Me: I liked learning how to build rituals that will keep us better connected. No matter how small these rituals are, they are important. As “Joe” said, they will only continue to strengthen the “foundation and walls” supporting our relationship. I also learned more about conflict resolution because, not only did we learn how to address and solve conflicts, but we also took a conflict from our past and worked through it.

The Art and Science of Love workshop gave us individual time to work on something that directly affects us, and it was very helpful. We learned a lot from that. We also learned when we can’t solve a problem we can usually find a compromise for it and how to achieve that compromise (or at least a partial or temporary one).

People invest in a lot of things in their lifetime, such as careers, business, financial investments and properties, but the investments you make in the relationships in your life will bring the biggest rewards. We both feel the weekend with Gloria was very beneficial and continue to use many of the skills we learned at the workshop in our day-to-day interactions. My husband and I feel we are much closer, and, by working as a team, we look forward to the next 28 years! 

GJB Health Services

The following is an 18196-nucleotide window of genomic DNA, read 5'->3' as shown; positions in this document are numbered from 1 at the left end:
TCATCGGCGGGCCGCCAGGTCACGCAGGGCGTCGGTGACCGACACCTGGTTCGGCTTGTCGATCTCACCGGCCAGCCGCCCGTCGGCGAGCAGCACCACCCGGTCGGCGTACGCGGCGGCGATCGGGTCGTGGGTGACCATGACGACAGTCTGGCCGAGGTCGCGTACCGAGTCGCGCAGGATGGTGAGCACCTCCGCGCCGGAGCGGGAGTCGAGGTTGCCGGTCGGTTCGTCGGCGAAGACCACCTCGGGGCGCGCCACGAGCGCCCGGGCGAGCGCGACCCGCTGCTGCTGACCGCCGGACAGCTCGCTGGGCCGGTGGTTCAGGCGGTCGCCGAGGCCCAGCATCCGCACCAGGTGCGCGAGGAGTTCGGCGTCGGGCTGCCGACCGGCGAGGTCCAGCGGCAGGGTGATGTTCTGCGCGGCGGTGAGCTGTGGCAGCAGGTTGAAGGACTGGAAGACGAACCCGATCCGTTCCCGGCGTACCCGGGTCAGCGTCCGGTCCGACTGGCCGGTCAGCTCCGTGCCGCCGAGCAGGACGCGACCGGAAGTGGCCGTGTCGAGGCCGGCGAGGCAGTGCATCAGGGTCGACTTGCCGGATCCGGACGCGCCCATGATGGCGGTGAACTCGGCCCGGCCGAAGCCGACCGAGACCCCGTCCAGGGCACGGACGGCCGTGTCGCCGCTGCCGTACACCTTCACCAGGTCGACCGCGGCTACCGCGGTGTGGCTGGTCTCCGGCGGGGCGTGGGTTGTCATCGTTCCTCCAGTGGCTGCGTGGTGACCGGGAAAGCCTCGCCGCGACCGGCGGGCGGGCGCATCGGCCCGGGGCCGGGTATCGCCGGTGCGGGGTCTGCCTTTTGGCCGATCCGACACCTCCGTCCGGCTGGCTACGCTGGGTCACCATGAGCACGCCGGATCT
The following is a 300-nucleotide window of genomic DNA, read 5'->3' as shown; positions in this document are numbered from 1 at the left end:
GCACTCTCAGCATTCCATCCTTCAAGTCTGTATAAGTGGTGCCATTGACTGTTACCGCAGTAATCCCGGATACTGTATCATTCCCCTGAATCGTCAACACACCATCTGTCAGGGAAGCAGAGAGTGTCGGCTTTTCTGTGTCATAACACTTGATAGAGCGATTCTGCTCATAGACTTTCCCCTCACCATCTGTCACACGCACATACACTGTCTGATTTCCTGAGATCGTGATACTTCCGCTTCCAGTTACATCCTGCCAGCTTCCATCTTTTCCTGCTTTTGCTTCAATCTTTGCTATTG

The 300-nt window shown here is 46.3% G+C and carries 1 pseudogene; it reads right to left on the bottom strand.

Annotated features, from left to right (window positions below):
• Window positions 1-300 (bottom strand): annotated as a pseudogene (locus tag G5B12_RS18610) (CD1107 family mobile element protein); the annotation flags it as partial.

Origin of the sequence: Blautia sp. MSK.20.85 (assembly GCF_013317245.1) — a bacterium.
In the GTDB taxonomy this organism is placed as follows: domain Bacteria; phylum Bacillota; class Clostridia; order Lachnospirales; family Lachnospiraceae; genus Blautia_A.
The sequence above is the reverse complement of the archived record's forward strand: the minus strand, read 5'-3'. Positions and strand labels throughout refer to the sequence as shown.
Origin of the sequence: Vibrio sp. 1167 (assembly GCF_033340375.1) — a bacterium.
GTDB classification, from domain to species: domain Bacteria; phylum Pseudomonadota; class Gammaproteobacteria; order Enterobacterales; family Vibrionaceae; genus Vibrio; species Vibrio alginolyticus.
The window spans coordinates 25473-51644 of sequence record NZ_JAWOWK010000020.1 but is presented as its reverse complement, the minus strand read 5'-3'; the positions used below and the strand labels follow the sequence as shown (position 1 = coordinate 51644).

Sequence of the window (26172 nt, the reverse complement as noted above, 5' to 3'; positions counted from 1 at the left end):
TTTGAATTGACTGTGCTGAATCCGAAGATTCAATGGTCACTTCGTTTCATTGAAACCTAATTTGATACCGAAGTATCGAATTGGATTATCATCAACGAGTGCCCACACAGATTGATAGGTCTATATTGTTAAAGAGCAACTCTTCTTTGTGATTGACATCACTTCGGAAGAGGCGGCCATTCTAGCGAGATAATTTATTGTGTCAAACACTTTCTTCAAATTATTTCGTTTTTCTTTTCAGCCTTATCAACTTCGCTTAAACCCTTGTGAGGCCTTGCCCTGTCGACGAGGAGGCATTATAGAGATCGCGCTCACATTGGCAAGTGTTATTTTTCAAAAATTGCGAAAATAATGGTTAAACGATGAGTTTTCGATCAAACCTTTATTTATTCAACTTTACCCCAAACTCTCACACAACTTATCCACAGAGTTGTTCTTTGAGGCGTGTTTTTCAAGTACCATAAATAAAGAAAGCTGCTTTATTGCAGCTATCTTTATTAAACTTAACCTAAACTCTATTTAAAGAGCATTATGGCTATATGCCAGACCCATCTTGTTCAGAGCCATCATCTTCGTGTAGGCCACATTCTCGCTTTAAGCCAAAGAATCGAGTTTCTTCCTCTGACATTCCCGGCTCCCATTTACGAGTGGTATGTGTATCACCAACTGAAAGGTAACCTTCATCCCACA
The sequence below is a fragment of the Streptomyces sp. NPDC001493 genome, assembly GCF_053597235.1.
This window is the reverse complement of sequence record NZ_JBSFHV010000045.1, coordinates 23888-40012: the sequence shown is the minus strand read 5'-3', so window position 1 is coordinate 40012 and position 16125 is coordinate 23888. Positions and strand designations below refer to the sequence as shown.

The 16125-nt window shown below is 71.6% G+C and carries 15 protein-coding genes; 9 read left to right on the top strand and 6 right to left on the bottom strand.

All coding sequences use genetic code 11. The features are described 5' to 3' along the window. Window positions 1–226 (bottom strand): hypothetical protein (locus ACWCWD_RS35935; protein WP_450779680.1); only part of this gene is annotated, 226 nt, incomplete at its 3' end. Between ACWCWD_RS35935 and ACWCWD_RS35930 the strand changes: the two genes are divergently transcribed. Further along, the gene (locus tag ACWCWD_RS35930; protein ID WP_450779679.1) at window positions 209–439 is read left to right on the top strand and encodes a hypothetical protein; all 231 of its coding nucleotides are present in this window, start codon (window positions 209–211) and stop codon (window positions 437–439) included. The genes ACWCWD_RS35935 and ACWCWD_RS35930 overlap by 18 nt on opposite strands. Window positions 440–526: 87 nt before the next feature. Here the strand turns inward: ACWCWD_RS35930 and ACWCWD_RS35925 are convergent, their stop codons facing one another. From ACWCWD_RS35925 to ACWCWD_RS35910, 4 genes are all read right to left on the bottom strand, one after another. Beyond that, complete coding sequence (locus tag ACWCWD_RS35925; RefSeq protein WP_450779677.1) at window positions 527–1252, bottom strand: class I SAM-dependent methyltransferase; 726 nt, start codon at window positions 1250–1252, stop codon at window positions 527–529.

711 N Lynndale Drive Ste. 1-A, Appleton


Wednesday, 31 January 2018 20:53

Eggrolls Inc — That’s how we roll!

Eggrolls Inc is based upon a story that dates to the 1970s, when Hmong people started to resettle in the United States. In my opinion, one of the very best Hmong contributions to this great nation is the traditional Hmong eggroll. Food can bring cultures together, and the Hmong eggroll has played a significant role integrating Hmong families into the communities they live in across America. Eggrolls Inc is a tribute to Hmong-Americans throughout the United States.

For decades, the Hmong eggroll was only available if you were friends with a Hmong family, attended Hmong festivals and community events, or through small and local Hmong “mom and pop” food shops. The eggroll is traditionally deep fried and served with a homemade butt kicking hot pepper sauce. Although mouthwatering and delicious, eating any deep fried food daily may not be advisable for health reasons. Yet, the journey to find access to the Hmong eggroll is nothing short of a scavenger hunt for most non-Hmong.

Eggrolls Inc is a modern day twist on a classic. With a focus on the freshest produce and quality meats from local meat markets, Eggrolls Inc has redefined the Hmong eggroll. It is no longer deep fried! With a unique baking process, we kept the extremely mouthwatering deliciousness of the Hmong eggroll and made it healthier, so you can eat regularly, guilt free. Healthier Hmong eggrolls and finger food, combined with a fast and casual experience, convenient location, quick and friendly service, and the result is pure bliss!

Our H’MONGOUS eggroll is what we are all about. We also offer a handful of sides dishes such as spring rolls, lettuce wraps, pho rolls, cabbage rolls and a to-die-for spicy curry soup. We have nine different sauces for dipping from your typical soy and sweet & sour to the spiciest of sauces like our killer good Mamma’s Milk sauce. It will make you drool a little for sure, but you’ll want to keep eating it. Gluten-free and vegetarian options are always plenty and available. That’s how we like to roll.